- The Inside Line
'Very powerful and difficult to manage'Kate Walker August 6, 2013
There are certain descriptions one can wear as a badge of honour, assessments of one's characteristics that flatter as they criticise. And if I were ever described as "very powerful and difficult to manage", I know I would hold my head that little bit higher.
Bernie Ecclestone can hardly have doubted that he is a powerful man. In the world of Formula One, he is the powerful man. And it's no surprise that the F1 boss is difficult to manage - with that much power, being easy to manage implies a loss of control.
But to hear that Donald Mackenzie, chairman of CVC Capital Partners, was the one who described Ecclestone as difficult to manage? That says a lot about the relationship between F1 CEO Ecclestone, and the chairman of the private equity group that bought Formula One.
Mackenzie's comments came to light last month as part of Bernie Ecclestone's other legal problem - the Constantin Medien case triggered by the Gerhard Gribkowsky bribery affair. The German media group is alleging that they were denied a stake in the sale of the BayernLB F1 shares because the deal was deliberately undervalued; Constantin Medien is suing for damages not less than $171 million.
London courts have now ordered CVC and the Formula One Group (FOG) to provide reams of documents relating to the CVC sale, F1 race contracts, previously secret hospitality deals, and the like. Of particular interest are the in-house financial projections and growth models prepared by FOG.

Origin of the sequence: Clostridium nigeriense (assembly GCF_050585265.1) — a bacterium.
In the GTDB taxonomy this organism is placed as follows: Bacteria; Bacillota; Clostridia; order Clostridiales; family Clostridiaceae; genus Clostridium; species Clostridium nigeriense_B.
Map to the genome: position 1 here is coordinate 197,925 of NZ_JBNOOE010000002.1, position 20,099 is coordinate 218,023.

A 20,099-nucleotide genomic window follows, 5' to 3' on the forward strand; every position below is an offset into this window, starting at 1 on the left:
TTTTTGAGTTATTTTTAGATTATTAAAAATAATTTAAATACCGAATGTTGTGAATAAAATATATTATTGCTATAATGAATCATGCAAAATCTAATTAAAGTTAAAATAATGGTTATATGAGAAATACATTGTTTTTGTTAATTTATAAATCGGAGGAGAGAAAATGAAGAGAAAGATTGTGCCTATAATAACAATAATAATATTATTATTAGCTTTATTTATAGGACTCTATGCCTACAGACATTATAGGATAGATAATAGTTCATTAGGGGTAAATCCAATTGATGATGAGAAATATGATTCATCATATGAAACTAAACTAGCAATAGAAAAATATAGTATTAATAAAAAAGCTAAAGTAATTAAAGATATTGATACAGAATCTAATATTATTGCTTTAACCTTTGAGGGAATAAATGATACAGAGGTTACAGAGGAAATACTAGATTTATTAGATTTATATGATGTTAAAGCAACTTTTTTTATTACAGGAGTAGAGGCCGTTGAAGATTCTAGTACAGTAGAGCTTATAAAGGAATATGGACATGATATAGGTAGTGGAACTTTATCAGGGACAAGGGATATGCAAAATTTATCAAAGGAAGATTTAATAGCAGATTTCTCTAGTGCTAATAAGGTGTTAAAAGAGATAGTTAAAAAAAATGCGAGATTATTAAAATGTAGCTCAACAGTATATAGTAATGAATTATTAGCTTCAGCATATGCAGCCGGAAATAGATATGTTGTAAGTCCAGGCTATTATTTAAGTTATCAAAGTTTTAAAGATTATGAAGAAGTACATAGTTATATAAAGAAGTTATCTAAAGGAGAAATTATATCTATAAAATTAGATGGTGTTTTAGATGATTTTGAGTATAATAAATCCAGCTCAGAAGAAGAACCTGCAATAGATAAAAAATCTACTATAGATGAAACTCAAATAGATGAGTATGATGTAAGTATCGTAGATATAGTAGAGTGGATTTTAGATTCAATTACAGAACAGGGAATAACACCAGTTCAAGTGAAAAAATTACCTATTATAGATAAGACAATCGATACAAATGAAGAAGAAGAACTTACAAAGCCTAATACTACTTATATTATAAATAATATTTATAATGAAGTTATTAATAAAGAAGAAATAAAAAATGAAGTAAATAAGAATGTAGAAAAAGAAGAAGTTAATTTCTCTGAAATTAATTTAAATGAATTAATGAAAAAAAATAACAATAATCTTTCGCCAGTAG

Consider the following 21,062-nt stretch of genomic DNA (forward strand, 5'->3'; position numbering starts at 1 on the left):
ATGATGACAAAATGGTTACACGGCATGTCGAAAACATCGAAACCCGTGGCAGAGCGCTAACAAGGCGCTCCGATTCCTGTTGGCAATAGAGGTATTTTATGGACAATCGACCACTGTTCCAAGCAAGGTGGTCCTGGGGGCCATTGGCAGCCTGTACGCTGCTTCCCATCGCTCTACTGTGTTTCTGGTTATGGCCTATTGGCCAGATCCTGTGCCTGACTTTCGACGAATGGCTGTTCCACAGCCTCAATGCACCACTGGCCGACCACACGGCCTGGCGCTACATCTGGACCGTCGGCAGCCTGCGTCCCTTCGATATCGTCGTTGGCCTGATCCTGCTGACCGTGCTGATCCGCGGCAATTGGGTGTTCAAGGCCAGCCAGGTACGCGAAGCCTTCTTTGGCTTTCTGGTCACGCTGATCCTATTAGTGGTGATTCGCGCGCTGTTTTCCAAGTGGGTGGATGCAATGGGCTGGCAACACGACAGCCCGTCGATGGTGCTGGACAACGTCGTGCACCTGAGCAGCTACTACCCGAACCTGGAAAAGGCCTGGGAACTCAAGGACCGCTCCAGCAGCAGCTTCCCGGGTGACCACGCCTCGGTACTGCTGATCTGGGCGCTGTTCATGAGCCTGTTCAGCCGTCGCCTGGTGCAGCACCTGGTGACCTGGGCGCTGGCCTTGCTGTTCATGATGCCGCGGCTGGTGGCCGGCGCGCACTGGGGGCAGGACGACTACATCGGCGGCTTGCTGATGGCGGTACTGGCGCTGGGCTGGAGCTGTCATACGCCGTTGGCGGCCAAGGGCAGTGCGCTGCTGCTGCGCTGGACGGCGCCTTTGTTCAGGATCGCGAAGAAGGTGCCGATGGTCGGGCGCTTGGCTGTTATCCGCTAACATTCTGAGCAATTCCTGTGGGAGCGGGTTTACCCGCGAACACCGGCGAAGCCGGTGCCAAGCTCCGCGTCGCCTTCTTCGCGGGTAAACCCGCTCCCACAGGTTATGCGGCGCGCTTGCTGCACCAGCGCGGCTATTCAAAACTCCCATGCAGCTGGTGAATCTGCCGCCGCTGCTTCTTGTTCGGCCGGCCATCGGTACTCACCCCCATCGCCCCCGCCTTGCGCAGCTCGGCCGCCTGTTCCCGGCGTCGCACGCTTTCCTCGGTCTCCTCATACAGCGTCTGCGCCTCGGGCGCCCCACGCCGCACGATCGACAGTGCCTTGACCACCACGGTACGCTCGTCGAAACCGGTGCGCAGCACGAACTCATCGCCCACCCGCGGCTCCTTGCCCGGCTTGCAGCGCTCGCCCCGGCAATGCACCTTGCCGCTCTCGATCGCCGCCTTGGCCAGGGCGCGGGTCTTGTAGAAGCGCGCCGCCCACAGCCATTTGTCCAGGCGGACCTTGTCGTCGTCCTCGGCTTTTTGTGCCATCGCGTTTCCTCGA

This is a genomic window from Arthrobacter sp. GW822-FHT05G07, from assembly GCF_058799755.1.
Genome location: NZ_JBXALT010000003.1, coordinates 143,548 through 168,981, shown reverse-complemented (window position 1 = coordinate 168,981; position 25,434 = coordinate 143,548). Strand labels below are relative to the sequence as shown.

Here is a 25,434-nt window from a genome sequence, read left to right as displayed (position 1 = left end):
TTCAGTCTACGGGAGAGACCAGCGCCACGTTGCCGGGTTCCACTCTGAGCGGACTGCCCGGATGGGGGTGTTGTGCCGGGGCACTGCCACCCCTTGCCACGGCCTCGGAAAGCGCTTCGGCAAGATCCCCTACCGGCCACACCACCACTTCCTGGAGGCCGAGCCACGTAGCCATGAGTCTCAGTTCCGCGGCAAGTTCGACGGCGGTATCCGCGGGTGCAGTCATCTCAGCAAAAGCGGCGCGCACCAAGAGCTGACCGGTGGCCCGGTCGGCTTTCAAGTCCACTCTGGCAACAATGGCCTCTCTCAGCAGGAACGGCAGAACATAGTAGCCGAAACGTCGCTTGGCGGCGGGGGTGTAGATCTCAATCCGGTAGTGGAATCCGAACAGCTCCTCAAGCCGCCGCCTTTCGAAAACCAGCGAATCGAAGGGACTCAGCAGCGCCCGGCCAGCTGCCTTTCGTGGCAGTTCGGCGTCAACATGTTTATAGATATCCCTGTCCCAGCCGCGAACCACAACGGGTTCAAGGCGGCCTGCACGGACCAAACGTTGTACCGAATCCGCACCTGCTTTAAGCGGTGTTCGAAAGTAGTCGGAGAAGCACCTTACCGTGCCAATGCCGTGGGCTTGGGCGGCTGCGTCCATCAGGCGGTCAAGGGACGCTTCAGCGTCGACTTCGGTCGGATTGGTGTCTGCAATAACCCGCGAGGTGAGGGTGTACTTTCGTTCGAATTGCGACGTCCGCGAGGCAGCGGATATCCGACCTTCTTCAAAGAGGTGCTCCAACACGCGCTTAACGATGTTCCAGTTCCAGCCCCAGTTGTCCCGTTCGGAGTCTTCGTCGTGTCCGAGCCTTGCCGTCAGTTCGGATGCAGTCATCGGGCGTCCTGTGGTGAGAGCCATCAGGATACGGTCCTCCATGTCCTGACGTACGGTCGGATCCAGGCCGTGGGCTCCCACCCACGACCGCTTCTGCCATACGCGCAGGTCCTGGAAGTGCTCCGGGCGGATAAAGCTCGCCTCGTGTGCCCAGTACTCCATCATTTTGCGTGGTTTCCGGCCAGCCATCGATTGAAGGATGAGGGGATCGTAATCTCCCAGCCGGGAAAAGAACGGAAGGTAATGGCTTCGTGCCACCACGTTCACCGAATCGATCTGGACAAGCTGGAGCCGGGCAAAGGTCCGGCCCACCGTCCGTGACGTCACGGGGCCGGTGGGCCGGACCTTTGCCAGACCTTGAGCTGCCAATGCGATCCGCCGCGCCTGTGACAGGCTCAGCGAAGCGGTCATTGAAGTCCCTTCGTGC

It is highly unlikely that the Constantin Medien trial - scheduled to begin in London on 28 October, and likely to run for six weeks - will be held in camera, as it can hardly be said to be a matter of national security. But given the number of 'trade secrets' these documents will contain, the judge may choose to do an in camera review of some of the evidence.
Which isn't to say we won't get a very interesting sneak peek into the inner workings of the F1 machine. Details of the teams' commitment to race until 2012 will share some similarities with the future Concorde Agreement, and the expired document hardly requires a screen of court privacy.
For the financially-minded, particularly those keeping an eye on Formula One's prospective IPO, any information on future earning projections and current sponsorship arrangements will be of great interest.
The Constantin Medien trial may be the lesser-known of Bernie Ecclestone's current legal troubles, but it promises a fascinating insight into the power structures created by the difficult-to-manage CEO.